Mr. Castaneda, the former Mexican foreign minister, summed it up by observing the irony that while Mr. Castro's death would open a vigorous debate throughout the hemisphere about the pros and cons of his revolution, the only place where that debate wouldn't be permitted would be in Cuba.

A Tale of Two Statements

Mr. Castro's influence was important enough for long enough that both outgoing President Obama and President-elect Trump issued statements.  The vast, unbridgeable difference between their views of Mr. Castro sums up the 2016 presidential election as well as anything else we've seen.  Mr. Obama's statement is a continuation of his "worldwide apology tour;" Mr. Trump cuts through the PC fog and tells the truth.

Mr. Obama:

At this time of Fidel Castro’s passing, we extend a hand of friendship to the Cuban people. We know that this moment fills Cubans - in Cuba and in the United States - with powerful emotions, recalling the countless ways in which Fidel Castro altered the course of individual lives, families, and of the Cuban nation. History will record and judge the enormous impact of this singular figure on the people and world around him.

For nearly six decades, the relationship between the United States and Cuba was marked by discord and profound political disagreements. During my presidency, we have worked hard to put the past behind us, pursuing a future in which the relationship between our two countries is defined not by our differences but by the many things that we share as neighbors and friends - bonds of family, culture, commerce, and common humanity. This engagement includes the contributions of Cuban Americans, who have done so much for our country and who care deeply about their loved ones in Cuba.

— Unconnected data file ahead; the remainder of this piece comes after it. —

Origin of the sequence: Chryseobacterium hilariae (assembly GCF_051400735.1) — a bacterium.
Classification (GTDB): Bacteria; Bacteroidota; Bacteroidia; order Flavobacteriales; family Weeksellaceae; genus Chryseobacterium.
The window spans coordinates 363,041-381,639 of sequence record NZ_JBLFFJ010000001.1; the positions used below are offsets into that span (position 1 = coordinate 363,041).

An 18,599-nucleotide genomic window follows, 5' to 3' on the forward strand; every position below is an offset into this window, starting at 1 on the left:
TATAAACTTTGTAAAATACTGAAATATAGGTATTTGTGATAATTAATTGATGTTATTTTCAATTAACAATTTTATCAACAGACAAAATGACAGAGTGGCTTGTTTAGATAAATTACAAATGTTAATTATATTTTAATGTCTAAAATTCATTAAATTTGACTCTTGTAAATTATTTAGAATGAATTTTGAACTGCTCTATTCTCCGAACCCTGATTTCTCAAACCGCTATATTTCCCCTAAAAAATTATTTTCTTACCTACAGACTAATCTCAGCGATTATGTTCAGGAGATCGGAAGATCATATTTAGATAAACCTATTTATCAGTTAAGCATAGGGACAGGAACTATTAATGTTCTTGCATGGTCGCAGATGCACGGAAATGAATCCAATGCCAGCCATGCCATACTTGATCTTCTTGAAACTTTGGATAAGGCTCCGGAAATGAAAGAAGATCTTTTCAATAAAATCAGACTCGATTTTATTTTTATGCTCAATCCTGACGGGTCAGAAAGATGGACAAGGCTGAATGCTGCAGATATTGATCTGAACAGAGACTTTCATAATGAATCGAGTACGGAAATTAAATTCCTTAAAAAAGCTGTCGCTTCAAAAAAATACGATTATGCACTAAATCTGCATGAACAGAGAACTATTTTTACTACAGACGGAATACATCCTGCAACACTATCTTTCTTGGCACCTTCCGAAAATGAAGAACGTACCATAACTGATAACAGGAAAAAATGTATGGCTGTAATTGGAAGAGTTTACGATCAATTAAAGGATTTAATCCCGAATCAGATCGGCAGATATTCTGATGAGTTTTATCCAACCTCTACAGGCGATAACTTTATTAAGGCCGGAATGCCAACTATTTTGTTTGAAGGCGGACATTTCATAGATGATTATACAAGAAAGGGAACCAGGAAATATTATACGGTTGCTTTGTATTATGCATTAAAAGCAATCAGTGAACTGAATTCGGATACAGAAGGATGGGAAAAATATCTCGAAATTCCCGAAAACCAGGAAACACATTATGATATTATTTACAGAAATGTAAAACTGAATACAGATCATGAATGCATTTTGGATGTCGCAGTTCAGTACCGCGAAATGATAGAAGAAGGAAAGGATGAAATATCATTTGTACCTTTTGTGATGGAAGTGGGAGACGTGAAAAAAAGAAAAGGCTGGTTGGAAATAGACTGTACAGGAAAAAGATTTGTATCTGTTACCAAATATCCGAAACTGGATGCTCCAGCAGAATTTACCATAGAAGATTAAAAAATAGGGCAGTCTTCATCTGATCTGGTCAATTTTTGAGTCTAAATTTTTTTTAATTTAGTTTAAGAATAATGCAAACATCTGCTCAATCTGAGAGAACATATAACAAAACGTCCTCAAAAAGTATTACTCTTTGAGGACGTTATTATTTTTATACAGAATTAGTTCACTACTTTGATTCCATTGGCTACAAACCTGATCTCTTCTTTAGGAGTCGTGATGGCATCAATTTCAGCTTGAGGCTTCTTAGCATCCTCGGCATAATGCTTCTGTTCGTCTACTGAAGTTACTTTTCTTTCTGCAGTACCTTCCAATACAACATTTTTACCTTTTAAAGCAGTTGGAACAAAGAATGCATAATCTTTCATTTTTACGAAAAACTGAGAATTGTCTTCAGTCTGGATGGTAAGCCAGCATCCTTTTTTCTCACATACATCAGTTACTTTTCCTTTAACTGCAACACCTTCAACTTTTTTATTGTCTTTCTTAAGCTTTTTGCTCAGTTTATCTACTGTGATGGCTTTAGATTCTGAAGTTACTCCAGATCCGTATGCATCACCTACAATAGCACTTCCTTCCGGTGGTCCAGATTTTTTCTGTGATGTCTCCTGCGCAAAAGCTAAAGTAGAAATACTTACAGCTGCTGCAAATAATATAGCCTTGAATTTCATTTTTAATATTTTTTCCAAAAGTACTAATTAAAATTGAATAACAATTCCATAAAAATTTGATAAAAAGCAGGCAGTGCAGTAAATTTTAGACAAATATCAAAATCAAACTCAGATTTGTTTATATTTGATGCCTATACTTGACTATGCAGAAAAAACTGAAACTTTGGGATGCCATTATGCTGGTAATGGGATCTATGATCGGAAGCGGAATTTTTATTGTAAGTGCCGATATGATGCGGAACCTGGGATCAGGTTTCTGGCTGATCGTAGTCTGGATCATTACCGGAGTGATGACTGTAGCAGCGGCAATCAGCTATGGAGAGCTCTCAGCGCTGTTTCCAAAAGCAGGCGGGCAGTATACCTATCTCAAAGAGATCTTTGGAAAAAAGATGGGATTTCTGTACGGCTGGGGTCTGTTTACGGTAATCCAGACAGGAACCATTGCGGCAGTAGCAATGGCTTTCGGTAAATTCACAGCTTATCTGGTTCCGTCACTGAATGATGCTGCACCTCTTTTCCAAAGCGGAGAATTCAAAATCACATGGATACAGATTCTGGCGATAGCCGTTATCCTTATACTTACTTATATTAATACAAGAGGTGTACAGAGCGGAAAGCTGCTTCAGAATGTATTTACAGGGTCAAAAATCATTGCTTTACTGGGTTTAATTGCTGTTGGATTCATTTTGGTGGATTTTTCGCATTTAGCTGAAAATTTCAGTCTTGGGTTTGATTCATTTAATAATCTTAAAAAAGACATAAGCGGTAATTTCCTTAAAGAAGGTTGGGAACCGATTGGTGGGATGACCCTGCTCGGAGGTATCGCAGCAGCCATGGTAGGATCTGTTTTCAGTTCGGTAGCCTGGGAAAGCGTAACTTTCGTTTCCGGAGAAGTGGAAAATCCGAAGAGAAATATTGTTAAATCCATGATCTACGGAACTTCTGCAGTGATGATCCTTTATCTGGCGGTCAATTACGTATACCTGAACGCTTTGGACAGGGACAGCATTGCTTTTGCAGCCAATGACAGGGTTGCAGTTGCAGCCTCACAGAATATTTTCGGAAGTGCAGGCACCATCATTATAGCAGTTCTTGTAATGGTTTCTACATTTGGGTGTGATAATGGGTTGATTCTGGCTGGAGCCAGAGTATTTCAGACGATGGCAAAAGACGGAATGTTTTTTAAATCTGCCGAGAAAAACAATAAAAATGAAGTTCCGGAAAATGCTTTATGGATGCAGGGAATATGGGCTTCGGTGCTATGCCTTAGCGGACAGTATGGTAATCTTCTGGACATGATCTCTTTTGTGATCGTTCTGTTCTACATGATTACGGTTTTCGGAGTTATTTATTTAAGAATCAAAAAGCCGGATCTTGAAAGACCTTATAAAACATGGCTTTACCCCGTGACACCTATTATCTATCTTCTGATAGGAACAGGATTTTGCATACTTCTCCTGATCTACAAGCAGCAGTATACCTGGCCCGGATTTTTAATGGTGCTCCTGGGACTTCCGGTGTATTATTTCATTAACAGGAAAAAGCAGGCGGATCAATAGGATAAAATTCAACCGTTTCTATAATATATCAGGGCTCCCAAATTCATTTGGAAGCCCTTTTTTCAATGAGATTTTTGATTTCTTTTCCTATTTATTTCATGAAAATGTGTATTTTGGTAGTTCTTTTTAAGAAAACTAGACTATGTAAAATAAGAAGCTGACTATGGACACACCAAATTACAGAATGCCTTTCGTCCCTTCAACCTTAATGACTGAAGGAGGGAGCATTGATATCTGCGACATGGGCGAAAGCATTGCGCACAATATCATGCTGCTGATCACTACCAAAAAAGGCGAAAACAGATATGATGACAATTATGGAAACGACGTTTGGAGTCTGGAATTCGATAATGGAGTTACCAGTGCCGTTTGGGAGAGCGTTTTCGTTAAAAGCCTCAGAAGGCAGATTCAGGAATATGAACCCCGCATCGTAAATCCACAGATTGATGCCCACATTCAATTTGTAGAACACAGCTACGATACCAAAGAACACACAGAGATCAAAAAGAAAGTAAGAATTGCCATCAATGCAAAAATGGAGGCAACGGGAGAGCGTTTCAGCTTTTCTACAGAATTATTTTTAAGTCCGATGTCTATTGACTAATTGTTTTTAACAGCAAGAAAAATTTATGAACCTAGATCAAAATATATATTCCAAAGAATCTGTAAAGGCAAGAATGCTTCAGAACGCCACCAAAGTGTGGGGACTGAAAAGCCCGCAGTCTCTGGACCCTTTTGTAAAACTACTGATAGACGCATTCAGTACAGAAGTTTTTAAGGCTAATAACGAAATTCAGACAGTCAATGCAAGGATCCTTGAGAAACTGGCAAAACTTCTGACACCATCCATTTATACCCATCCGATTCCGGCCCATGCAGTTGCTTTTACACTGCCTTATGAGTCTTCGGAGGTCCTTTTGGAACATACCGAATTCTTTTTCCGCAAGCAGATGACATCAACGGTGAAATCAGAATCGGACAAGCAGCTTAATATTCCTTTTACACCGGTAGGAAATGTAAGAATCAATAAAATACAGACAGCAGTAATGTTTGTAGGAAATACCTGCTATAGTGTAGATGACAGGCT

Today, we offer condolences to Fidel Castro's family, and our thoughts and prayers are with the Cuban people. In the days ahead, they will recall the past and also look to the future. As they do, the Cuban people must know that they have a friend and partner in the United States of America.

Mr. Trump:

Today, the world marks the passing of a brutal dictator who oppressed his own people for nearly six decades.

Fidel Castro's legacy is one of firing squads, theft, unimaginable suffering, poverty and the denial of fundamental human rights. While Cuba remains a totalitarian island, it is my hope that today marks a move away from the horrors endured for too long, and toward a future in which the wonderful Cuban people finally live in the freedom they so richly deserve.

Though the tragedies, deaths and pain caused by Fidel Castro cannot be erased, our administration will do all it can to ensure the Cuban people can finally begin their journey toward prosperity and liberty. I join the many Cuban Americans who supported me so greatly in the presidential campaign, including the Brigade 2506 Veterans Association that endorsed me, with the hope of one day soon seeing a free Cuba.

Could the difference between Mr. Trump and any politician who wanted to serve a 3rd Obama term be any clearer?  The motto of the state of Virginia is the Latin for "Thus always to tyrants," meaning death.  Mr. Castro is now reaping the rewards of his evil tyranny; we only wish it had come many, many decades sooner.  At least shortly we will once again have a president who recognizes evil for what it is, and names it plainly.

Will Offensicht is a staff writer for and an internationally published author by a different name.  Read other articles by Will Offensicht or other articles on Foreign Affairs.
Reader Comments

The Miami Herald described the "tugboat massacre" of July 13, 1994.

Cuban government ships saw a tugboat of refugees headed for Florida. They blasted it to pieces with high-pressure hoses. 41 refugees died, mostly women and children.

November 28, 2016 8:22 PM